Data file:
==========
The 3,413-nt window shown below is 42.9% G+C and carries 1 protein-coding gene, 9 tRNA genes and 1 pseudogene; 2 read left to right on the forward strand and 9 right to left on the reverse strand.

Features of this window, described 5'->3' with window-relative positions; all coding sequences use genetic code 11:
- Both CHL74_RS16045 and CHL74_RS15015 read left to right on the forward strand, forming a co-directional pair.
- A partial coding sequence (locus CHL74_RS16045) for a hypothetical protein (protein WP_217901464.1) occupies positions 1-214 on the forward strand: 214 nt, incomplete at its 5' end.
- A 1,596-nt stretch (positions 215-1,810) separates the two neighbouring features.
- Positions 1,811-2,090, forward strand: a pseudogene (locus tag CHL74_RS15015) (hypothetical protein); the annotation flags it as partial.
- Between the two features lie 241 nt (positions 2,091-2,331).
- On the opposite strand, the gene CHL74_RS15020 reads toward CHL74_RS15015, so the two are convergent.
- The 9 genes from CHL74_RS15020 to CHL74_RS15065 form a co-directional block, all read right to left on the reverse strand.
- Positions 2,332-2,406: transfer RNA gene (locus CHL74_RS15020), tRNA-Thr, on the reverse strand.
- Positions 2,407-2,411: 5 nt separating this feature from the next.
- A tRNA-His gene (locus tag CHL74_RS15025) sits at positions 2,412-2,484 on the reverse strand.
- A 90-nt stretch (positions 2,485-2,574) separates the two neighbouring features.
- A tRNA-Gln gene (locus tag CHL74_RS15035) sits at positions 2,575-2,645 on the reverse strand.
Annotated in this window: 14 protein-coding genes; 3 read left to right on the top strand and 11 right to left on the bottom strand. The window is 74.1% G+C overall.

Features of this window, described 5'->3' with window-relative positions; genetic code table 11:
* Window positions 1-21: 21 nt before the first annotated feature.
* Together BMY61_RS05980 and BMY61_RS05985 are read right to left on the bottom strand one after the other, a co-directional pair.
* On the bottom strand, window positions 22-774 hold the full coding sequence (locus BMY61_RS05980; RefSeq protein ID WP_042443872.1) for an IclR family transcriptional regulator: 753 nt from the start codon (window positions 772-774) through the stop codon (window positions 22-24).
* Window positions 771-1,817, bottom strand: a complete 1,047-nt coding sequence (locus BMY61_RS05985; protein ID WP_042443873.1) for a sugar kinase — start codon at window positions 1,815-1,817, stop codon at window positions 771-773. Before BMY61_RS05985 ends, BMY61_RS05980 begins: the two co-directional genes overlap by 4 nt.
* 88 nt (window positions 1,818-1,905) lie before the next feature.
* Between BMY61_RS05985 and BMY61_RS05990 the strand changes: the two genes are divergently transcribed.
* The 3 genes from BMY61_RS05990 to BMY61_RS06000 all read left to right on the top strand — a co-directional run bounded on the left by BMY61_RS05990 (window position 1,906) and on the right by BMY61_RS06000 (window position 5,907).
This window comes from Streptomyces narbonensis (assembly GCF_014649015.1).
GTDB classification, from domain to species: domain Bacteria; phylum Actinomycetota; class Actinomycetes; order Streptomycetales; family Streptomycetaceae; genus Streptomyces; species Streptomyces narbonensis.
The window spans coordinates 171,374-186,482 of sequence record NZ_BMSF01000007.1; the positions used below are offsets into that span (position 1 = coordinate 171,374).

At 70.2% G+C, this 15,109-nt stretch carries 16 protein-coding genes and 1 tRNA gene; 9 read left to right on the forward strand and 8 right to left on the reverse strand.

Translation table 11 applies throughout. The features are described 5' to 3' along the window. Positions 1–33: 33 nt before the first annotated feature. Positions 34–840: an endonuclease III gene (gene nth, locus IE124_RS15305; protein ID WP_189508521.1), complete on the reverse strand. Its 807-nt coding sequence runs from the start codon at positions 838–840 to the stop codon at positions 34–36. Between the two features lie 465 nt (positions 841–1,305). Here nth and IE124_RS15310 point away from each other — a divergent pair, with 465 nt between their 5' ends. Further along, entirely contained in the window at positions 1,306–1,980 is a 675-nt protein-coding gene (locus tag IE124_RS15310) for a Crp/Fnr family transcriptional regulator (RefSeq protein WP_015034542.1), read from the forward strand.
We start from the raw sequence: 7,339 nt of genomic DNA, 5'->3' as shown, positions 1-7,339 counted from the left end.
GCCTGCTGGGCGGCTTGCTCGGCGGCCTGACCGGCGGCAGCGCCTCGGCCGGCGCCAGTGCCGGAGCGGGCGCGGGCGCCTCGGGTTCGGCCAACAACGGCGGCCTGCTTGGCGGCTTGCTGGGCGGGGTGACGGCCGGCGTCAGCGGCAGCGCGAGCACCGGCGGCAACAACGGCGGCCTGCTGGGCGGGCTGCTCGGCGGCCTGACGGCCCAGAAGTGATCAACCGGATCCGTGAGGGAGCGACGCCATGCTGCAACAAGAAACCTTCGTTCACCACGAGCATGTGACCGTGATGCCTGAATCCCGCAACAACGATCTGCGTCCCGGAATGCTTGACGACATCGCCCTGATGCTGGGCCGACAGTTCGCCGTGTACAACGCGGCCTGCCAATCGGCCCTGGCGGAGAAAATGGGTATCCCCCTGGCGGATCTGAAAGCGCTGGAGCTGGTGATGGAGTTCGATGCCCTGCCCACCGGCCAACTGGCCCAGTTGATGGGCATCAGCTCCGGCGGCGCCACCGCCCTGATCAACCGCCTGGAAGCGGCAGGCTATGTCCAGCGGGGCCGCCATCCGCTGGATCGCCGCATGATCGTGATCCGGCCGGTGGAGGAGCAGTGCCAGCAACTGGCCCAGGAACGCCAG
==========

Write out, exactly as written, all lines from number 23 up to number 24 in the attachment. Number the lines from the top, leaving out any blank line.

* The 3 genes from BMY61_RS05990 to BMY61_RS06000 all read left to right on the top strand — a co-directional run bounded on the left by BMY61_RS05990 (window position 1,906) and on the right by BMY61_RS06000 (window position 5,907).
This window comes from Streptomyces narbonensis (assembly GCF_014649015.1).